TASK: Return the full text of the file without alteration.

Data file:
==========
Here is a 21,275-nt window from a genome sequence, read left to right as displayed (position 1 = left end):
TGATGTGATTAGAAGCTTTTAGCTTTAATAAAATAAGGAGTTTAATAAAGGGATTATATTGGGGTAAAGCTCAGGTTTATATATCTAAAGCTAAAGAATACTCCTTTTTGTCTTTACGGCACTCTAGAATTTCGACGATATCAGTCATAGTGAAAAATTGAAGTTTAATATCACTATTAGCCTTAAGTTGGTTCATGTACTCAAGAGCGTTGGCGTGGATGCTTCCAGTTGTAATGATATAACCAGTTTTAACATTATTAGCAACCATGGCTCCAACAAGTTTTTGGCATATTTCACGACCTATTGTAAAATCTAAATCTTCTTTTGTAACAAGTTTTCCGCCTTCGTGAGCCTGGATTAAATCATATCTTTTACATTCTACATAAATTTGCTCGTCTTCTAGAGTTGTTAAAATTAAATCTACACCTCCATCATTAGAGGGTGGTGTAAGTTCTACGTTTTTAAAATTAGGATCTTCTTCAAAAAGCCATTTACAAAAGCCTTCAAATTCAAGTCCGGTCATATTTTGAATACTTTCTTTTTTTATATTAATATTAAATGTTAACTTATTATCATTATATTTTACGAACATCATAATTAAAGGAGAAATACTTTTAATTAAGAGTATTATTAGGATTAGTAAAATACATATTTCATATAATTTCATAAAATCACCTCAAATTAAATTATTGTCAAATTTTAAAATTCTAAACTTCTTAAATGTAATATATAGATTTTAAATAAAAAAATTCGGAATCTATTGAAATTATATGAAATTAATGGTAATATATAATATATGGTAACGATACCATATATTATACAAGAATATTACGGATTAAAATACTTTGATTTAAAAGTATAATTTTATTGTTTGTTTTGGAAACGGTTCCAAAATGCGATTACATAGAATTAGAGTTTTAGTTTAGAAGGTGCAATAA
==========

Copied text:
Here is a 21,275-nt window from a genome sequence, read left to right as displayed (position 1 = left end):
TGATGTGATTAGAAGCTTTTAGCTTTAATAAAATAAGGAGTTTAATAAAGGGATTATATTGGGGTAAAGCTCAGGTTTATATATCTAAAGCTAAAGAATACTCCTTTTTGTCTTTACGGCACTCTAGAATTTCGACGATATCAGTCATAGTGAAAAATTGAAGTTTAATATCACTATTAGCCTTAAGTTGGTTCATGTACTCAAGAGCGTTGGCGTGGATGCTTCCAGTTGTAATGATATAACCAGTTTTAACATTATTAGCAACCATGGCTCCAACAAGTTTTTGGCATATTTCACGACCTATTGTAAAATCTAAATCTTCTTTTGTAACAAGTTTTCCGCCTTCGTGAGCCTGGATTAAATCATATCTTTTACATTCTACATAAATTTGCTCGTCTTCTAGAGTTGTTAAAATTAAATCTACACCTCCATCATTAGAGGGTGGTGTAAGTTCTACGTTTTTAAAATTAGGATCTTCTTCAAAAAGCCATTTACAAAAGCCTTCAAATTCAAGTCCGGTCATATTTTGAATACTTTCTTTTTTTATATTAATATTAAATGTTAACTTATTATCATTATATTTTACGAACATCATAATTAAAGGAGAAATACTTTTAATTAAGAGTATTATTAGGATTAGTAAAATACATATTTCATATAATTTCATAAAATCACCTCAAATTAAATTATTGTCAAATTTTAAAATTCTAAACTTCTTAAATGTAATATATAGATTTTAAATAAAAAAATTCGGAATCTATTGAAATTATATGAAATTAATGGTAATATATAATATATGGTAACGATACCATATATTATACAAGAATATTACGGATTAAAATACTTTGATTTAAAAGTATAATTTTATTGTTTGTTTTGGAAACGGTTCCAAAATGCGATTACATAGAATTAGAGTTTTAGTTTAGAAGGTGCAATAA